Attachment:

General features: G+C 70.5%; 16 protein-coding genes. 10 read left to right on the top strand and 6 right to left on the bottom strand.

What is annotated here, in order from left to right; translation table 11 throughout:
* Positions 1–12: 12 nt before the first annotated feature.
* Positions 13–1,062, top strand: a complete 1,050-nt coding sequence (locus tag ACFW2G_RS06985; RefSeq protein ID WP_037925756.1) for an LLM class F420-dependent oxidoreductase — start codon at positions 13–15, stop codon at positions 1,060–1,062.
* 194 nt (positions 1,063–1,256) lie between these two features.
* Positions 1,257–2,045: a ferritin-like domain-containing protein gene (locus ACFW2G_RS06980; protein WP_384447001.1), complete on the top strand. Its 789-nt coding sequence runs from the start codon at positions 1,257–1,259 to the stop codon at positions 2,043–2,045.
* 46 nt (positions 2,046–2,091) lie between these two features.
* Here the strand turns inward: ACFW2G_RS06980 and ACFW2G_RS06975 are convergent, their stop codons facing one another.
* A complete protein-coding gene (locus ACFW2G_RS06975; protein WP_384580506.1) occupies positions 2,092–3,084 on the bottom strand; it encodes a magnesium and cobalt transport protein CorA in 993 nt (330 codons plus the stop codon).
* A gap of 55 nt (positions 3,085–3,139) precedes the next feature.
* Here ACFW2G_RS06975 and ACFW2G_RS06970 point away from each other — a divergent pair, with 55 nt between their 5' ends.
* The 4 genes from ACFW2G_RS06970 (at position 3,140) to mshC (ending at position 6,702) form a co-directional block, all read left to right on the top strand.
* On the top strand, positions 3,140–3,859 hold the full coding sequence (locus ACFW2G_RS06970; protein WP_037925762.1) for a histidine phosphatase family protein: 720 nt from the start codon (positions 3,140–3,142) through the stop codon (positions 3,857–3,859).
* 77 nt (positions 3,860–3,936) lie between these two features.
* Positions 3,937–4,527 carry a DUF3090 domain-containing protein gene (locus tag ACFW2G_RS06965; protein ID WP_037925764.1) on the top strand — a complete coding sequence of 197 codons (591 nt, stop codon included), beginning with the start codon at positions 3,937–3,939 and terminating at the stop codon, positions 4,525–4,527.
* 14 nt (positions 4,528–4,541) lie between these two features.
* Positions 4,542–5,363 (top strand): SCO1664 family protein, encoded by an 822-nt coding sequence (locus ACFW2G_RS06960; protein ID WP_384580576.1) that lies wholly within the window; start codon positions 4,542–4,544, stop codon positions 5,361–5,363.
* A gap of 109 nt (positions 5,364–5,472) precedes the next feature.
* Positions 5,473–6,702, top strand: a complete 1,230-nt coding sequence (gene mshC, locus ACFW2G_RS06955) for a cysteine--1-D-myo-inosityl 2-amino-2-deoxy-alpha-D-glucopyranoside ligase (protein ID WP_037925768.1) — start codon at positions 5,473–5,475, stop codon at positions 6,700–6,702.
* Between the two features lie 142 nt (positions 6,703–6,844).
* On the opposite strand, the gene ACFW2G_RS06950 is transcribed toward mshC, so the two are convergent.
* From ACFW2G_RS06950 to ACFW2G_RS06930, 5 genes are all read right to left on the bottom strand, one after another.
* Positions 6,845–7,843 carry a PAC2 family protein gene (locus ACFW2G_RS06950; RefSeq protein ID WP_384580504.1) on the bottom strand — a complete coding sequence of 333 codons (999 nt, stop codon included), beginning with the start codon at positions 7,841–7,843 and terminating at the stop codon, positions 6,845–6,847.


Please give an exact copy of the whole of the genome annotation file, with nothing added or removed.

General features: G+C 70.5%; 16 protein-coding genes. 10 read left to right on the top strand and 6 right to left on the bottom strand.

What is annotated here, in order from left to right; translation table 11 throughout:
* Positions 1–12: 12 nt before the first annotated feature.
* Positions 13–1,062, top strand: a complete 1,050-nt coding sequence (locus tag ACFW2G_RS06985; RefSeq protein ID WP_037925756.1) for an LLM class F420-dependent oxidoreductase — start codon at positions 13–15, stop codon at positions 1,060–1,062.
* 194 nt (positions 1,063–1,256) lie between these two features.
* Positions 1,257–2,045: a ferritin-like domain-containing protein gene (locus ACFW2G_RS06980; protein WP_384447001.1), complete on the top strand. Its 789-nt coding sequence runs from the start codon at positions 1,257–1,259 to the stop codon at positions 2,043–2,045.
* 46 nt (positions 2,046–2,091) lie between these two features.
* Here the strand turns inward: ACFW2G_RS06980 and ACFW2G_RS06975 are convergent, their stop codons facing one another.
* A complete protein-coding gene (locus ACFW2G_RS06975; protein WP_384580506.1) occupies positions 2,092–3,084 on the bottom strand; it encodes a magnesium and cobalt transport protein CorA in 993 nt (330 codons plus the stop codon).
* A gap of 55 nt (positions 3,085–3,139) precedes the next feature.
* Here ACFW2G_RS06975 and ACFW2G_RS06970 point away from each other — a divergent pair, with 55 nt between their 5' ends.
* The 4 genes from ACFW2G_RS06970 (at position 3,140) to mshC (ending at position 6,702) form a co-directional block, all read left to right on the top strand.
* On the top strand, positions 3,140–3,859 hold the full coding sequence (locus ACFW2G_RS06970; protein WP_037925762.1) for a histidine phosphatase family protein: 720 nt from the start codon (positions 3,140–3,142) through the stop codon (positions 3,857–3,859).
* 77 nt (positions 3,860–3,936) lie between these two features.
* Positions 3,937–4,527 carry a DUF3090 domain-containing protein gene (locus tag ACFW2G_RS06965; protein ID WP_037925764.1) on the top strand — a complete coding sequence of 197 codons (591 nt, stop codon included), beginning with the start codon at positions 3,937–3,939 and terminating at the stop codon, positions 4,525–4,527.
* 14 nt (positions 4,528–4,541) lie between these two features.
* Positions 4,542–5,363 (top strand): SCO1664 family protein, encoded by an 822-nt coding sequence (locus ACFW2G_RS06960; protein ID WP_384580576.1) that lies wholly within the window; start codon positions 4,542–4,544, stop codon positions 5,361–5,363.
* A gap of 109 nt (positions 5,364–5,472) precedes the next feature.
* Positions 5,473–6,702, top strand: a complete 1,230-nt coding sequence (gene mshC, locus ACFW2G_RS06955) for a cysteine--1-D-myo-inosityl 2-amino-2-deoxy-alpha-D-glucopyranoside ligase (protein ID WP_037925768.1) — start codon at positions 5,473–5,475, stop codon at positions 6,700–6,702.
* Between the two features lie 142 nt (positions 6,703–6,844).
* On the opposite strand, the gene ACFW2G_RS06950 is transcribed toward mshC, so the two are convergent.
* From ACFW2G_RS06950 to ACFW2G_RS06930, 5 genes are all read right to left on the bottom strand, one after another.
* Positions 6,845–7,843 carry a PAC2 family protein gene (locus ACFW2G_RS06950; RefSeq protein ID WP_384580504.1) on the bottom strand — a complete coding sequence of 333 codons (999 nt, stop codon included), beginning with the start codon at positions 7,841–7,843 and terminating at the stop codon, positions 6,845–6,847.